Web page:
Kim Insley speaks about her departure from KARE 11

She left the station abruptly on Oct. 20 after 24 years.
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Kim Insley (second from left) left KARE 11 earlier this month.

Kim Insley (second from left) left KARE 11 earlier this month.

Kim Insley has been speaking about her surprise exit from KARE 11, which shocked viewers who'd followed her career the past few decades.

Insley, who had graced Minnesota TV screens for 24 years and most recently as its sunrise anchor, left the airwaves abruptly on Oct. 20, with KARE 11 announcing a "parting of ways."

KARE's statement included a line "This is in no way a reflection of Kim's many talents," which led many fans to conclude that this parting of ways wasn't necessarily a mutual one.

Insley is one of three Twin Cities TV personalities who have left or changed their jobs recently, with Rachel Slavik leaving WCCO and KSTP's prime-time anchor Bill Lunn is now a field reporter.

KARE hasn't provided any further detail on Insley's departure, with Insley herself cagey about the reason she left. That said, in an interview with the Pioneer Press on Friday she admitted it was "a surprise."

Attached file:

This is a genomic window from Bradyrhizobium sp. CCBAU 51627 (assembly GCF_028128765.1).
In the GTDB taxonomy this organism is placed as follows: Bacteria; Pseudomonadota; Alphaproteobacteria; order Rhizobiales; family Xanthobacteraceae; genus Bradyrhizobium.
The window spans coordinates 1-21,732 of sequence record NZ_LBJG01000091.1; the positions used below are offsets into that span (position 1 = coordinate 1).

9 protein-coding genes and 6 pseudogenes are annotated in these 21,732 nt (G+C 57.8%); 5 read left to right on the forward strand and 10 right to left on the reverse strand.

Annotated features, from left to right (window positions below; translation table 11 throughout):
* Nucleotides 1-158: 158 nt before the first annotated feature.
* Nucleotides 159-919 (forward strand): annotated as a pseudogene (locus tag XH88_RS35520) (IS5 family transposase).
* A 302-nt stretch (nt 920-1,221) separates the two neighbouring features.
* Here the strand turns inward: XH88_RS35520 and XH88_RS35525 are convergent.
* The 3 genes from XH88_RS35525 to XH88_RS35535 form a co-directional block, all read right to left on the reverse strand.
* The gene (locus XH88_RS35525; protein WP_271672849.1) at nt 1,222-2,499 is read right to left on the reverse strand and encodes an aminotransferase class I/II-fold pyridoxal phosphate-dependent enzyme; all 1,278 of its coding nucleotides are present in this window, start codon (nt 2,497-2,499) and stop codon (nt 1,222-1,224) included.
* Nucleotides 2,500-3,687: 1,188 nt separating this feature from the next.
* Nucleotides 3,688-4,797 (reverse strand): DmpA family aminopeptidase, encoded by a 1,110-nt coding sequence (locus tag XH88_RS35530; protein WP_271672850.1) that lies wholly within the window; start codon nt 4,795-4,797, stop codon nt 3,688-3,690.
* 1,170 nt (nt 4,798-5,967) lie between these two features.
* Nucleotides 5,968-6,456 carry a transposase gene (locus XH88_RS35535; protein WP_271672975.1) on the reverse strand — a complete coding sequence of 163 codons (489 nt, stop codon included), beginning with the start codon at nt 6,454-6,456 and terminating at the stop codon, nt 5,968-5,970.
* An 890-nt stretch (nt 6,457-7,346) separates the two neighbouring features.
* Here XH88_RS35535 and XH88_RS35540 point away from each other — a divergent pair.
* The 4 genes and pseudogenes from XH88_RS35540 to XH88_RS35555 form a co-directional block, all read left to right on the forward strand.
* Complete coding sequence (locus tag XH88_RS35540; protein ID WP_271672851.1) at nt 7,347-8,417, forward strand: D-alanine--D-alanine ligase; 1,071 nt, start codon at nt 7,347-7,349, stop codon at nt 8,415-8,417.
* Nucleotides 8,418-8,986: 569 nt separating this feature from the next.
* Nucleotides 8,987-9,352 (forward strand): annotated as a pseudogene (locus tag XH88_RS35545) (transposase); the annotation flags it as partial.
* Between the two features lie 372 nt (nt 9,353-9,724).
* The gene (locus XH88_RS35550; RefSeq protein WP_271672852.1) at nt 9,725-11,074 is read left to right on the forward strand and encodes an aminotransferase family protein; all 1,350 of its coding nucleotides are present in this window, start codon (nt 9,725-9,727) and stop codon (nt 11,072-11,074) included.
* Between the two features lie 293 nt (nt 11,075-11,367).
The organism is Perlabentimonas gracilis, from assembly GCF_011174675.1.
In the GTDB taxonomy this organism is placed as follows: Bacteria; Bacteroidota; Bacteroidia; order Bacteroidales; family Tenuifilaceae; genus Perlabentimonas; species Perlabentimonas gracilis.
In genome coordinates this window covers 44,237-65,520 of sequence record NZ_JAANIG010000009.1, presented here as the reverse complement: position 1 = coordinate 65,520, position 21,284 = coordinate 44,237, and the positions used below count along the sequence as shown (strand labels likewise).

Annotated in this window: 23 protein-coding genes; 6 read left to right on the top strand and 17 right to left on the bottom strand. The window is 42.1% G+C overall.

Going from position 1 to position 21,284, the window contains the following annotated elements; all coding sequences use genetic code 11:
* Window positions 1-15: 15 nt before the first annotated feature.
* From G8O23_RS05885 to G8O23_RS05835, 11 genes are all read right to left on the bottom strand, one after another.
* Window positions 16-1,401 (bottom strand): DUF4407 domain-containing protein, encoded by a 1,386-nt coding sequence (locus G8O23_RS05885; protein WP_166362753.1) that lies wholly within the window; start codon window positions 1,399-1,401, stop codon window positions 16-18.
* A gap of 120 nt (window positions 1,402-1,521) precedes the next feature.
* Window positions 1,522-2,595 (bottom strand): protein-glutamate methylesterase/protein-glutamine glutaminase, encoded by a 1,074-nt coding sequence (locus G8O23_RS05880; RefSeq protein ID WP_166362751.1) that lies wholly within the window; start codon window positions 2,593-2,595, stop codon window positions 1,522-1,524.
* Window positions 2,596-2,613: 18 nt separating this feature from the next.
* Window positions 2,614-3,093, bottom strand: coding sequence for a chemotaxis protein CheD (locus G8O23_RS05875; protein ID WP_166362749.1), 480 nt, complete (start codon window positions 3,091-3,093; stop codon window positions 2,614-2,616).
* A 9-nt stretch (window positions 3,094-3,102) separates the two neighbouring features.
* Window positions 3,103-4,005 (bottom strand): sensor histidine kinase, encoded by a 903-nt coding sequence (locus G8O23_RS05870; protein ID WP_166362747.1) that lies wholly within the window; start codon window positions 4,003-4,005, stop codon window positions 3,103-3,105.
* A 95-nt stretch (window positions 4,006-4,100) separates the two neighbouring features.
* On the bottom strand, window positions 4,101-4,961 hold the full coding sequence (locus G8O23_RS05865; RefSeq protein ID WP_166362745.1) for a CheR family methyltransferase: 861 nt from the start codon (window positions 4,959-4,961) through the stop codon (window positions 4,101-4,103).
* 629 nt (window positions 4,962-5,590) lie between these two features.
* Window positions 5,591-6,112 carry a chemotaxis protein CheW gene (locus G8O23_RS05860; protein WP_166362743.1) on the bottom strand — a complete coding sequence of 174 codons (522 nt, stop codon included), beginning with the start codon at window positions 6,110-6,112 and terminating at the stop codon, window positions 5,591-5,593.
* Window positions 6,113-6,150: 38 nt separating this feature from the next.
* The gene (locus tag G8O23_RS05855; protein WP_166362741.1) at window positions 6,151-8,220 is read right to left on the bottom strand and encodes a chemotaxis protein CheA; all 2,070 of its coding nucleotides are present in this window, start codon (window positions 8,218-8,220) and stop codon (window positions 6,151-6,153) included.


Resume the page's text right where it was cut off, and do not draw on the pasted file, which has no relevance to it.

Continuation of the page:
"Yes I was surprised at the development,” she told the newspaper. "They wanted to go a different direction in the mornings and that was a surprise."

Insley says new tech is pressuring local TV

Insley has been cautious about talking in too much detail about leaving the station, using a Facebook video post the day she left to thank her colleagues and Minnesotans for supporting her career.

But she did talk about the TV news industry a little more generally on KQRS, where she spoke about how it has become more challenging in the face of mobile technology and changing tastes among younger consumers.

"People want it right in their hand or whatever screen is right in front of them," she said, adding that as a result local TV companies are seeing their revenues go down and facing pressure to keep up their earnings.

"The only way you can do that, if you can’t figure out the business model, is to deal with the other side of it, and that’s cutting your employment costs and we’ve been seeing that for years now," she told the radio show.

Insley hasn't stopped being a reporter now that she's no longer with KARE. She has been putting her talents to work for followers of her Facebook page, highlighting the Banyan Community charity in a Facebook live video on Sunday evening.

In a response to a comment on another of her posts, Insley said she's not figured out what her next step will be, "but I am excited about the possibilities."

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